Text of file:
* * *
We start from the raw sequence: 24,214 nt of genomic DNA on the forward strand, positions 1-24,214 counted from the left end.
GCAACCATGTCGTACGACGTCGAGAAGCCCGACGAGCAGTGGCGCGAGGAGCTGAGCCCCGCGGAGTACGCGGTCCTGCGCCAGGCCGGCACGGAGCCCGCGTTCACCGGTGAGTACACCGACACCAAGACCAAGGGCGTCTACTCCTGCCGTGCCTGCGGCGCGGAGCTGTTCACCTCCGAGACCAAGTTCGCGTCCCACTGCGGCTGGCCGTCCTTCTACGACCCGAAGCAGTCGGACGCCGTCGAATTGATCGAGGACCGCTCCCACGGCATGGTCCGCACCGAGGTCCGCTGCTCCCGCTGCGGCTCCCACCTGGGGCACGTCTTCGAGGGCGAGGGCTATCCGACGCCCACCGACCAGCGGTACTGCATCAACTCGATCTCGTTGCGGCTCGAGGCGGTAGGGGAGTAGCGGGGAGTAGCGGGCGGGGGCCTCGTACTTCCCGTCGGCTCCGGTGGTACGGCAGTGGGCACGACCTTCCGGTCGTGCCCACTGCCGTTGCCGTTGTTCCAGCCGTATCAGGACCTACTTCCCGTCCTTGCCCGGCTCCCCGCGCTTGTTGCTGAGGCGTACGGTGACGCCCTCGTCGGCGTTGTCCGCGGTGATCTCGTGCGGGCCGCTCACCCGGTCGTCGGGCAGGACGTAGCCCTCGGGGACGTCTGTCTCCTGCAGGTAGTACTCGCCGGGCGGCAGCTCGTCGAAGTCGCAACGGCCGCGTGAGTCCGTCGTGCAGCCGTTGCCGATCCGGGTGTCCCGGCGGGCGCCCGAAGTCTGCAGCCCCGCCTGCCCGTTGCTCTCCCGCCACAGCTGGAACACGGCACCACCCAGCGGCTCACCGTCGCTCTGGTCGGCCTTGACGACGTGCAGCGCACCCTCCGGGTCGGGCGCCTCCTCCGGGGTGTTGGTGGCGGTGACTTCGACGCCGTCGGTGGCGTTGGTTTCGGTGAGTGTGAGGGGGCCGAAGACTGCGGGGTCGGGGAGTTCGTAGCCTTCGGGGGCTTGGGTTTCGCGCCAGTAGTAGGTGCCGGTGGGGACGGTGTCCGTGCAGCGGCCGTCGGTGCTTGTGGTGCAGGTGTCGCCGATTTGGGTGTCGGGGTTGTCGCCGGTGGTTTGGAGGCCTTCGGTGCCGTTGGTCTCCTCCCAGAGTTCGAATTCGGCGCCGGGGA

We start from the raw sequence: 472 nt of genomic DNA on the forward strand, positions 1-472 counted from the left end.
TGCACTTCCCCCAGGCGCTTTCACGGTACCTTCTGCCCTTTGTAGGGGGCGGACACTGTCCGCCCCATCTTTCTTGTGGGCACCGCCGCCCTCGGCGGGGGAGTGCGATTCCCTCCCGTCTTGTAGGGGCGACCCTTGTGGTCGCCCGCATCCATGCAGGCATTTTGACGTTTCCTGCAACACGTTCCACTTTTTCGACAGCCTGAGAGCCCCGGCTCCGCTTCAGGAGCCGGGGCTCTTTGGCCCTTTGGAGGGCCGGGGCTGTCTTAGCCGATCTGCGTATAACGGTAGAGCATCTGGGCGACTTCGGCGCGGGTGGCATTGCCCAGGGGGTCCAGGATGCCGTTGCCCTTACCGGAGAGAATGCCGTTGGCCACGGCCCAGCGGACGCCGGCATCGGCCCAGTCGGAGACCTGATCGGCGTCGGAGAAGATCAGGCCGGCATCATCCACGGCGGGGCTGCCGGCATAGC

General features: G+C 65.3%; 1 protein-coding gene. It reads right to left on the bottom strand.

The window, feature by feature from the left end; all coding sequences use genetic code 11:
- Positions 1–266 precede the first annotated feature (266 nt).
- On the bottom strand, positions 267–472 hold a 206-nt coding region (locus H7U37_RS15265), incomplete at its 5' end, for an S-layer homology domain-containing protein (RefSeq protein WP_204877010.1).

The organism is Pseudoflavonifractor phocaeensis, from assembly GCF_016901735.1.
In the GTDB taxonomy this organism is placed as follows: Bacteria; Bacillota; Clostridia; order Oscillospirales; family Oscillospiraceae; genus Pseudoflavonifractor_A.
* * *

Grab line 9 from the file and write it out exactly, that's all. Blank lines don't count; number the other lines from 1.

The organism is Pseudoflavonifractor phocaeensis, from assembly GCF_016901735.1.